I mean, I remember going to school every day with a lunchbox packed with a sandwich, a small bag of potato chips, a thermos of lemonade and sometimes a brownie or slice of cake. Around the holidays Mom would also usually throw in a bag of Chex snack mix (we've always called it "trash" because "there's all kinds of good junk in it!). So did millions of other children around the country. And we certainly didn't seem to suffer from malnutrition, rickets or plague.
In 2012 however, those individually-prepared meals packed with love would almost certainly have had our parents taken away in handcuffs by Department of Social Services. That seems to be the general direction we're headed according to this story from Carolina Journal Online, which reports on government run amok in the schools of the little burg of Raeford in the eastern part of this state...
Preschooler’s Homemade Lunch Replaced with Cafeteria “Nuggets”I think every parent in that school should pack the same identical sub-nutritious menu in their children's lunchboxes for a solid week, and make these government ninny-nannies' heads collectively explode from frustration.
State agent inspects sack lunches, forces preschoolers to purchase cafeteria food instead
RAEFORD — A preschooler at West Hoke Elementary School ate three chicken nuggets for lunch Jan. 30 because the school told her the lunch her mother packed was not nutritious.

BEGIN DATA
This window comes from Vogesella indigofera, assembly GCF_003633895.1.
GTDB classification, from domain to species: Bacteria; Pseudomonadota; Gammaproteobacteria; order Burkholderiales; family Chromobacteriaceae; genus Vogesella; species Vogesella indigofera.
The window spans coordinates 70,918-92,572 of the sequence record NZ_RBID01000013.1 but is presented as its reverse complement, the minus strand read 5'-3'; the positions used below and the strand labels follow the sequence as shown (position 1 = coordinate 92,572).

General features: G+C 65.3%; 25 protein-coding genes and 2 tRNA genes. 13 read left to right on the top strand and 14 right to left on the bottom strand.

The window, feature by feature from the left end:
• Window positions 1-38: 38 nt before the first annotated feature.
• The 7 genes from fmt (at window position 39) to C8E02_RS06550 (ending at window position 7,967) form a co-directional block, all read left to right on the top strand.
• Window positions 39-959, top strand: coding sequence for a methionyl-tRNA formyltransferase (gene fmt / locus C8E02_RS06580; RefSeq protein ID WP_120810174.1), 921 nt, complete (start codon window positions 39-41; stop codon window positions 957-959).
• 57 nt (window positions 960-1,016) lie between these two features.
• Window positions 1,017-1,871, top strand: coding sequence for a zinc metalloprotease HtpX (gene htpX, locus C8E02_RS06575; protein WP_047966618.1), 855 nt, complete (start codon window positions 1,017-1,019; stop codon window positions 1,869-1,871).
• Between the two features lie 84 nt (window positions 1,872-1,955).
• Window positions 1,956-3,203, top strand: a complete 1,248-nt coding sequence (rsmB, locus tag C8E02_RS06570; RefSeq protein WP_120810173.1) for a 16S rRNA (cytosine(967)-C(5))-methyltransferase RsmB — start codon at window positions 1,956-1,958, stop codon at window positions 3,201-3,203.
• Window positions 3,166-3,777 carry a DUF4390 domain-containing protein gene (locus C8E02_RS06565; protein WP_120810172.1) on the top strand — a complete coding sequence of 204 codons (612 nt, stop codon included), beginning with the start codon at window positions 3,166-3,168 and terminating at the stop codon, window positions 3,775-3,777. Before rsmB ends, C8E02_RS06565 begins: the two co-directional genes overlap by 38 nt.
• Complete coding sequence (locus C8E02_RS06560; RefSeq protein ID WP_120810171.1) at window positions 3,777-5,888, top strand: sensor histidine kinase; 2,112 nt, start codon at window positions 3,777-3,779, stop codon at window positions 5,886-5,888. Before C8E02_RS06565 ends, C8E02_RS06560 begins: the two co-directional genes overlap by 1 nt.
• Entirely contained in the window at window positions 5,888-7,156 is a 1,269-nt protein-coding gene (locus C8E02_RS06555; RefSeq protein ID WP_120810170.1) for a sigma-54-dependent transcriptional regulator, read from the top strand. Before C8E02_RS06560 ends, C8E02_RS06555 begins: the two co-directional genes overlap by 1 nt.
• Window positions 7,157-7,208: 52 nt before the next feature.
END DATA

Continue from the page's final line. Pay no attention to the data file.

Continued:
The girl’s turkey and cheese sandwich, banana, potato chips, and apple juice did not meet U.S. Department of Agriculture guidelines, according to the interpretation of the person who was inspecting all lunch boxes in the More at Four classroom that day.
The Division of Child Development and Early Education at the Department of Health and Human Services requires all lunches served in pre-kindergarten programs - including in-home day care centers - to meet USDA guidelines. That means lunches must consist of one serving of meat, one serving of milk, one serving of grain, and two servings of fruit or vegetables, even if the lunches are brought from home.
When home-packed lunches do not include all of the required items, child care providers must supplement them with the missing ones.
The girl's mother - who said she wishes to remain anonymous to protect her daughter from retaliation - said she received a note from the school stating that students who did not bring a "healthy lunch" would be offered the missing portions, which could result in a fee from the cafeteria, in her case $1.25.
"I don't feel that I should pay for a cafeteria lunch when I provide lunch for her from home," the mother wrote in a complaint to her state representative, Republican G.L. Pridgen of Robeson County.
The girl's grandmother, who sometimes helps pack her lunch, told Carolina Journal that she is a petite, picky 4-year-old who eats white whole wheat bread and is not big on vegetables.
"What got me so mad is, number one, don't tell my kid I'm not packing her lunch box properly," the girl's mother told CJ. "I pack her lunchbox according to what she eats. It always consists of a fruit. It never consists of a vegetable. She eats vegetables at home because I have to watch her because she doesn't really care for vegetables."
John Hayward at Human Events has some more thoughts about this ridiculous situation.
Having a designated person inspecting each and every lunch brought from home? Seriously?